After bagging a silver at the 100m 23-year old Dina Ahser-Smith sets British record by becoming the first Briton to win a world or Olympic title in history.
Dina Asher-Smith’s achievement of becoming the first British woman to win a world or Olympic sprint title with victory in the 200m at the World Championships seemed pre-destined, according to her childhood class tutor and others who have watched the Kent-born athlete mature.
“I remember having her in my team on sports day – she was amazing,” Papadopoulos told BBC Sport. “We were a few points behind and needed to win the last race – and who was in that last leg of the relay? Dina!
“She flew like the wind and left many of us speechless. What a finish!”
“Dina was a kind, polite and popular girl with a great sense of humour,” Papadopoulos added.”Dina was a kind, polite and popular girl with a great sense of humour,” said Papadopoulos, a former teacher at Perry Hall Primary School, who knew Dina Asher-Smith would one day become a world champion.
In a recent column in the Telegraph, Asher-Smith explained how crucial the Essex-born coach has been in both her physical and mental development as an athlete.
“My coach John is like family to me,” she said. “Lots of people wonder about him, as he is not the sort of person to seek out the limelight and want extra attention.
“He is happy within himself and finds joy in supporting others and helping them to fulfil their potential. He is a humble and kind person, and I love him to bits.”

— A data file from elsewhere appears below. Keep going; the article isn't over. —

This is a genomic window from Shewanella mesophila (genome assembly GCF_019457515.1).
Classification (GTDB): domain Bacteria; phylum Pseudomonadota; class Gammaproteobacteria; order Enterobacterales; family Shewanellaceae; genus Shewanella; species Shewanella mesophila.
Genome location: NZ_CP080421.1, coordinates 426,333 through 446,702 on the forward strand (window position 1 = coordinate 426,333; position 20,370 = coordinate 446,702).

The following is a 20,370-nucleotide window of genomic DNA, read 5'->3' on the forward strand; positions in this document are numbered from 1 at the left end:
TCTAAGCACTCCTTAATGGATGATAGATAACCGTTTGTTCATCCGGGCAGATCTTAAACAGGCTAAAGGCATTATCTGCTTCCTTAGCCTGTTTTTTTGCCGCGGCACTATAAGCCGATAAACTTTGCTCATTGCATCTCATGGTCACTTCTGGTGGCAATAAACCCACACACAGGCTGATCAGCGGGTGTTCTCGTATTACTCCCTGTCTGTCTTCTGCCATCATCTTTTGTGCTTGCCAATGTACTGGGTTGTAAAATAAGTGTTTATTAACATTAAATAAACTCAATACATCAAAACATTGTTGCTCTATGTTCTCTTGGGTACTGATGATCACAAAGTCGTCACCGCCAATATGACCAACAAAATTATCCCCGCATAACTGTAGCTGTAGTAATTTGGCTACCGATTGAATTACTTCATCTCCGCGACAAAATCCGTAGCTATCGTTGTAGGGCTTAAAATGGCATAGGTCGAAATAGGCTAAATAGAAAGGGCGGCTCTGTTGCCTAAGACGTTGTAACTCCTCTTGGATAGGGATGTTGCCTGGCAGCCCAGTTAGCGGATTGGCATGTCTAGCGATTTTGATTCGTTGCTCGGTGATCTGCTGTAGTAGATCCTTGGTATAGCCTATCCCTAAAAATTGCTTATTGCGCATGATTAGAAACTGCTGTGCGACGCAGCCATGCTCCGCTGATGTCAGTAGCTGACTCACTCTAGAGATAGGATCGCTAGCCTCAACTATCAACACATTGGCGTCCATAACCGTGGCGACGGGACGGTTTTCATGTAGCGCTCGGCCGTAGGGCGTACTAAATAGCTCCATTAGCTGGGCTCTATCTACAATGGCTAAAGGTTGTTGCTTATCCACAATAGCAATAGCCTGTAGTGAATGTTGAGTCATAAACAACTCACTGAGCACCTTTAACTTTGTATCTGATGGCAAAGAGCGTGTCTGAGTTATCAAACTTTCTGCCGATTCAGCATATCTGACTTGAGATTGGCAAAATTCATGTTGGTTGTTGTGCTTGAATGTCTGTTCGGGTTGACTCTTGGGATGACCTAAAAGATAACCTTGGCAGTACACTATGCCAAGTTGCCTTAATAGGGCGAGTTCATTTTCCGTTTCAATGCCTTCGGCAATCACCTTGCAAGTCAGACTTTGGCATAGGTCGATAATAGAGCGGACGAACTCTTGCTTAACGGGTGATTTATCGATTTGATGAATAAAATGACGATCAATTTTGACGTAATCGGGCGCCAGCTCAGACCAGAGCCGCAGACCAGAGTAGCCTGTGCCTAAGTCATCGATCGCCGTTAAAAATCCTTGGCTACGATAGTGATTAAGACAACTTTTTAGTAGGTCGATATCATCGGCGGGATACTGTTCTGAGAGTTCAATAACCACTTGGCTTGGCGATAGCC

Denise Lewis, who won heptathlon gold for Britain at Sydney 2000, in an interview with BBC Sport said,
her life that sets her apart.
“She has great prowess for academia and made the decision she wanted to finish university and do athletics too,” the 47-year-old said.
“Dina has always had a great mindset. Her success is not something that has just happened – it’s come as she has evolved. She has always been a determined young lady.”
Also Olympic 200m silver and world 100m bronze medallist Darren Campbell also recognised that this was an athlete worth investing time and money in, having first met Asher-Smith 10 years ago.
“I set up a school fundraising initiative with the late Todd Bennett, who used to run 400m,” Campbell told the BBC.
“When we were launching the event the first grant we ever gave out was to Dina. So yeah, probably from that meeting you knew that she was a young athlete who had big dreams and I think that is so important.
“We are talking about somebody who will line up against the greatest sprinters that Great Britain has ever produced – the likes of former world and Olympic champion Linford Christie. That’s how special Dina Asher-Smith is.”